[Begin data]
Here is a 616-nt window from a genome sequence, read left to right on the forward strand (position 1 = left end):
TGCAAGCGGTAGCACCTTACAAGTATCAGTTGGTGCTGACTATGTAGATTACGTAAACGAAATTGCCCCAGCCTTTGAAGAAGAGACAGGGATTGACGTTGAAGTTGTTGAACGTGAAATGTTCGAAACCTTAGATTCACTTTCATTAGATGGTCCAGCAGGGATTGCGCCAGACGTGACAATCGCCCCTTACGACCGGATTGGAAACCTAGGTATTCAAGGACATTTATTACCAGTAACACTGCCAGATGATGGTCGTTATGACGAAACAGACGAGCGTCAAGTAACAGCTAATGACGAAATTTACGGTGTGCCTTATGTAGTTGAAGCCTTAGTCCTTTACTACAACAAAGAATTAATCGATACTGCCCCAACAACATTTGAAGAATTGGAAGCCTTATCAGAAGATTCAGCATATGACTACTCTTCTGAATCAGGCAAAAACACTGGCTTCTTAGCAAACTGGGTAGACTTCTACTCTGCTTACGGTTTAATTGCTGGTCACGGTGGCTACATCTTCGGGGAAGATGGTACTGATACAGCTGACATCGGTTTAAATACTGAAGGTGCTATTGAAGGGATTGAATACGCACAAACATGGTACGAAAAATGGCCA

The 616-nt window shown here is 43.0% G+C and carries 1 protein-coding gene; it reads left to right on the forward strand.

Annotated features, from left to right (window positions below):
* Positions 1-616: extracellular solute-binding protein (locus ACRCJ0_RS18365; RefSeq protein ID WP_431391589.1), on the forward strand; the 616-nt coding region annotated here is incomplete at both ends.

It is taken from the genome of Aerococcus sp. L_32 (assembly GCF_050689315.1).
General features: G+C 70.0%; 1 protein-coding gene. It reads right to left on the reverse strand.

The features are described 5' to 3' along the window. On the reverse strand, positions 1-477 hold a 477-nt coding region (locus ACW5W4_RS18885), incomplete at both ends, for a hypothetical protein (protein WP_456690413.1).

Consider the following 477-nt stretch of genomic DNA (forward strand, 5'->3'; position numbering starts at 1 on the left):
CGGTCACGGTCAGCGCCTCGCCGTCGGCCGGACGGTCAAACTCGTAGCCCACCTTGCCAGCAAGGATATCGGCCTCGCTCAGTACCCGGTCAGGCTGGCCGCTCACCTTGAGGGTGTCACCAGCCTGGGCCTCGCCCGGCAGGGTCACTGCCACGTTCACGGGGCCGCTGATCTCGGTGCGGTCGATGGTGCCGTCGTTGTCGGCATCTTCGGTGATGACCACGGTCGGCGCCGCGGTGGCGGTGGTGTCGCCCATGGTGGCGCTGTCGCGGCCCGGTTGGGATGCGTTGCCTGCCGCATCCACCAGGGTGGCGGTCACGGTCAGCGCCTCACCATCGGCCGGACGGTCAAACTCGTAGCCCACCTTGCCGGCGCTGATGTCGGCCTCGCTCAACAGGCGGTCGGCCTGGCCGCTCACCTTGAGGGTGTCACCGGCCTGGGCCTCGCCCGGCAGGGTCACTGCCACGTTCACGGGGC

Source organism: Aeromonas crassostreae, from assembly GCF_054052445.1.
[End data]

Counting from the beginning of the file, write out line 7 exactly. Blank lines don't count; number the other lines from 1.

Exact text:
General features: G+C 70.0%; 1 protein-coding gene. It reads right to left on the reverse strand.